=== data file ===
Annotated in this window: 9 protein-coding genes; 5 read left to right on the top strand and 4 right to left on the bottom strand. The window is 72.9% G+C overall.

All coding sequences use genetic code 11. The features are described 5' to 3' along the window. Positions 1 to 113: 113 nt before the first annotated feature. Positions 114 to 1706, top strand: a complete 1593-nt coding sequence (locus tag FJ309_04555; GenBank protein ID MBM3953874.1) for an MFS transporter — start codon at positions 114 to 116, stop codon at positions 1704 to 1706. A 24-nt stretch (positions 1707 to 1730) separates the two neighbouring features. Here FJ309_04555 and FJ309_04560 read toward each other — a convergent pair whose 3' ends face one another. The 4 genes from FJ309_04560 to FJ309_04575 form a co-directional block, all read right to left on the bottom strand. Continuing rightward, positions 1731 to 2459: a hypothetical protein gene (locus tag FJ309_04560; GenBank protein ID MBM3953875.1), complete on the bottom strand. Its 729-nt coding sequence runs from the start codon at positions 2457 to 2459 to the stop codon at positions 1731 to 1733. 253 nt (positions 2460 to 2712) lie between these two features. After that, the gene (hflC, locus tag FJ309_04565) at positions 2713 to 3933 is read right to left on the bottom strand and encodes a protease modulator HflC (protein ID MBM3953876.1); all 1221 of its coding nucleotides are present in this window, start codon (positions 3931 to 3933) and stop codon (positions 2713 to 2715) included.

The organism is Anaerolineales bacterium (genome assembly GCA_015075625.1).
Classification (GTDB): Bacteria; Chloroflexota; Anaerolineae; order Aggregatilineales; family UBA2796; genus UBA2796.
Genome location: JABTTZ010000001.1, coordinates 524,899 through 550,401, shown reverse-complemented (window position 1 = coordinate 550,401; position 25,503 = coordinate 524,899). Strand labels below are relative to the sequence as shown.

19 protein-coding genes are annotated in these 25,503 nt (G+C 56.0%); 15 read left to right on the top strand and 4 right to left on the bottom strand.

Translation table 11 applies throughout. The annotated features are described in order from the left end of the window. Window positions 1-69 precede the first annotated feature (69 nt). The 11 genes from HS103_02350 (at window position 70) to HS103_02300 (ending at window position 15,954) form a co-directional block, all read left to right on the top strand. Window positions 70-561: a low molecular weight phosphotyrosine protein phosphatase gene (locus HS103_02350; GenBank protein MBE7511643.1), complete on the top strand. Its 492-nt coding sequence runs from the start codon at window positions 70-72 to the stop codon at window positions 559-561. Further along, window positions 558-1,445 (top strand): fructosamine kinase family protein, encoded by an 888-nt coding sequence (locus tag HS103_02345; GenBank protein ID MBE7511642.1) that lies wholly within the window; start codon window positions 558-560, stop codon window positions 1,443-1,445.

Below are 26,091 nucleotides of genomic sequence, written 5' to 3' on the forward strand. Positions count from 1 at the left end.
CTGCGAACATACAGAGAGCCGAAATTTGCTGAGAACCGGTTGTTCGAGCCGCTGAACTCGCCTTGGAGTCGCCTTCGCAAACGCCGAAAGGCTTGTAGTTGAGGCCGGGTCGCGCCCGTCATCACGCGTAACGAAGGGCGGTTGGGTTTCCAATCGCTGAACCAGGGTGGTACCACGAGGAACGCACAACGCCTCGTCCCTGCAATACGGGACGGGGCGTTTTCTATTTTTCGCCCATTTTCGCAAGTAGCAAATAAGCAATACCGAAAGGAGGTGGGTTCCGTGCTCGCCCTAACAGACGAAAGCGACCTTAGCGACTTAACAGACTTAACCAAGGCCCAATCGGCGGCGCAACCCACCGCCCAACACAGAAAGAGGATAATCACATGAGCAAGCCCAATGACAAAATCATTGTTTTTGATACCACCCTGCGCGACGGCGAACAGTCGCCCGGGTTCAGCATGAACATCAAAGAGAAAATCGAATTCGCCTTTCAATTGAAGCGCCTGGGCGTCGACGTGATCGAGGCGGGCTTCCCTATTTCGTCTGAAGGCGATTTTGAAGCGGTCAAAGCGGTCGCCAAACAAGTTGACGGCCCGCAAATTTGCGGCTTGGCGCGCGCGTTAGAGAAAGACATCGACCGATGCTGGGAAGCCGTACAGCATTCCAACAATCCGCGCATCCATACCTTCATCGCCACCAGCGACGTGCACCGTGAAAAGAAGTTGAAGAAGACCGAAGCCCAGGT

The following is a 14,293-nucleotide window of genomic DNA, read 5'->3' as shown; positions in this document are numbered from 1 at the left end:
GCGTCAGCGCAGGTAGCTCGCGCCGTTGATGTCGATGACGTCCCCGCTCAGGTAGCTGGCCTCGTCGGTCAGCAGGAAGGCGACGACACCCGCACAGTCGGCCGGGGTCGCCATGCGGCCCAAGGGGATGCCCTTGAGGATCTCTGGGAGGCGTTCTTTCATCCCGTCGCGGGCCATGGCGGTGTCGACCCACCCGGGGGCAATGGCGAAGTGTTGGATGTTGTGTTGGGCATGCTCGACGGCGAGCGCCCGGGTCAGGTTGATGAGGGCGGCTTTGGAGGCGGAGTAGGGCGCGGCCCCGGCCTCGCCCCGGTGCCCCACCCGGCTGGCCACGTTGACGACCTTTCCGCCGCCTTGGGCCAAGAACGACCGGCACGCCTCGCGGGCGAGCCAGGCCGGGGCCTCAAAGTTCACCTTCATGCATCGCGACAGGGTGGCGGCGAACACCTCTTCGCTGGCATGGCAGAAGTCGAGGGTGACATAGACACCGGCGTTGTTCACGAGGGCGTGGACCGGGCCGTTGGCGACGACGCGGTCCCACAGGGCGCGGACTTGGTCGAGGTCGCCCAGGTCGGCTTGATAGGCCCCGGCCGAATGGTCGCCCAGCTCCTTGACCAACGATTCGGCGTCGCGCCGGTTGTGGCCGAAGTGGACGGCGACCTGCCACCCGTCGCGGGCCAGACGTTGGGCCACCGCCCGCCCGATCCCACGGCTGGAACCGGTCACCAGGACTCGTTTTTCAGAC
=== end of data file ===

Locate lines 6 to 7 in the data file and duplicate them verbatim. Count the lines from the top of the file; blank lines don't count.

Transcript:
19 protein-coding genes are annotated in these 25,503 nt (G+C 56.0%); 15 read left to right on the top strand and 4 right to left on the bottom strand.

Translation table 11 applies throughout. The annotated features are described in order from the left end of the window. Window positions 1-69 precede the first annotated feature (69 nt). The 11 genes from HS103_02350 (at window position 70) to HS103_02300 (ending at window position 15,954) form a co-directional block, all read left to right on the top strand. Window positions 70-561: a low molecular weight phosphotyrosine protein phosphatase gene (locus HS103_02350; GenBank protein MBE7511643.1), complete on the top strand. Its 492-nt coding sequence runs from the start codon at window positions 70-72 to the stop codon at window positions 559-561. Further along, window positions 558-1,445 (top strand): fructosamine kinase family protein, encoded by an 888-nt coding sequence (locus tag HS103_02345; GenBank protein ID MBE7511642.1) that lies wholly within the window; start codon window positions 558-560, stop codon window positions 1,443-1,445.